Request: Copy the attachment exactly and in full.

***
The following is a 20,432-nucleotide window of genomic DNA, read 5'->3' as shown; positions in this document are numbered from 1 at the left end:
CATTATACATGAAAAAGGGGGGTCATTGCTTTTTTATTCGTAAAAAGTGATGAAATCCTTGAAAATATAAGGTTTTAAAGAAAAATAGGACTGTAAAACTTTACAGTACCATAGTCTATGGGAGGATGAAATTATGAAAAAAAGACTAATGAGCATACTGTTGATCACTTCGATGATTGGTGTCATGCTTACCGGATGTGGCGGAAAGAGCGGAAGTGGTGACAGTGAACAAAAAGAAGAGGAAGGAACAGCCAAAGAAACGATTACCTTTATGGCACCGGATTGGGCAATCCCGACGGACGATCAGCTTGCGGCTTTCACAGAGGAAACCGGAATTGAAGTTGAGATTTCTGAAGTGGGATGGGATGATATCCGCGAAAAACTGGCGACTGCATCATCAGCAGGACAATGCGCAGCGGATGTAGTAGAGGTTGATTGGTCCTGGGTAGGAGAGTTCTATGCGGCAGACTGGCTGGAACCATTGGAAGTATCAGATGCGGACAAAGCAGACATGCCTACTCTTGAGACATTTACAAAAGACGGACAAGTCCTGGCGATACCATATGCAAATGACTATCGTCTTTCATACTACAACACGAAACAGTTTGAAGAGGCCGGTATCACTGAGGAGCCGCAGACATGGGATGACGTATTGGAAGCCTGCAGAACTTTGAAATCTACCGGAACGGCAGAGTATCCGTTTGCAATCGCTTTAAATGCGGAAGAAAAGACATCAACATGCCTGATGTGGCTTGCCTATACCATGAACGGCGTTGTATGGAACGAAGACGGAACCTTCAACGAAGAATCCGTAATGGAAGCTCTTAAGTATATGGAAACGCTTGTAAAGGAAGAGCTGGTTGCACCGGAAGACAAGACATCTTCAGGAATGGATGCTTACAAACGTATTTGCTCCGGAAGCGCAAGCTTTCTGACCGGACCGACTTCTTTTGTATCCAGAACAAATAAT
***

The following is a 20,432-nucleotide window of genomic DNA, read 5'->3' as shown; positions in this document are numbered from 1 at the left end:
CATTATACATGAAAAAGGGGGGTCATTGCTTTTTTATTCGTAAAAAGTGATGAAATCCTTGAAAATATAAGGTTTTAAAGAAAAATAGGACTGTAAAACTTTACAGTACCATAGTCTATGGGAGGATGAAATTATGAAAAAAAGACTAATGAGCATACTGTTGATCACTTCGATGATTGGTGTCATGCTTACCGGATGTGGCGGAAAGAGCGGAAGTGGTGACAGTGAACAAAAAGAAGAGGAAGGAACAGCCAAAGAAACGATTACCTTTATGGCACCGGATTGGGCAATCCCGACGGACGATCAGCTTGCGGCTTTCACAGAGGAAACCGGAATTGAAGTTGAGATTTCTGAAGTGGGATGGGATGATATCCGCGAAAAACTGGCGACTGCATCATCAGCAGGACAATGCGCAGCGGATGTAGTAGAGGTTGATTGGTCCTGGGTAGGAGAGTTCTATGCGGCAGACTGGCTGGAACCATTGGAAGTATCAGATGCGGACAAAGCAGACATGCCTACTCTTGAGACATTTACAAAAGACGGACAAGTCCTGGCGATACCATATGCAAATGACTATCGTCTTTCATACTACAACACGAAACAGTTTGAAGAGGCCGGTATCACTGAGGAGCCGCAGACATGGGATGACGTATTGGAAGCCTGCAGAACTTTGAAATCTACCGGAACGGCAGAGTATCCGTTTGCAATCGCTTTAAATGCGGAAGAAAAGACATCAACATGCCTGATGTGGCTTGCCTATACCATGAACGGCGTTGTATGGAACGAAGACGGAACCTTCAACGAAGAATCCGTAATGGAAGCTCTTAAGTATATGGAAACGCTTGTAAAGGAAGAGCTGGTTGCACCGGAAGACAAGACATCTTCAGGAATGGATGCTTACAAACGTATTTGCTCCGGAAGCGCAAGCTTTCTGACCGGACCGACTTCTTTTGTATCCAGAACAAATAAT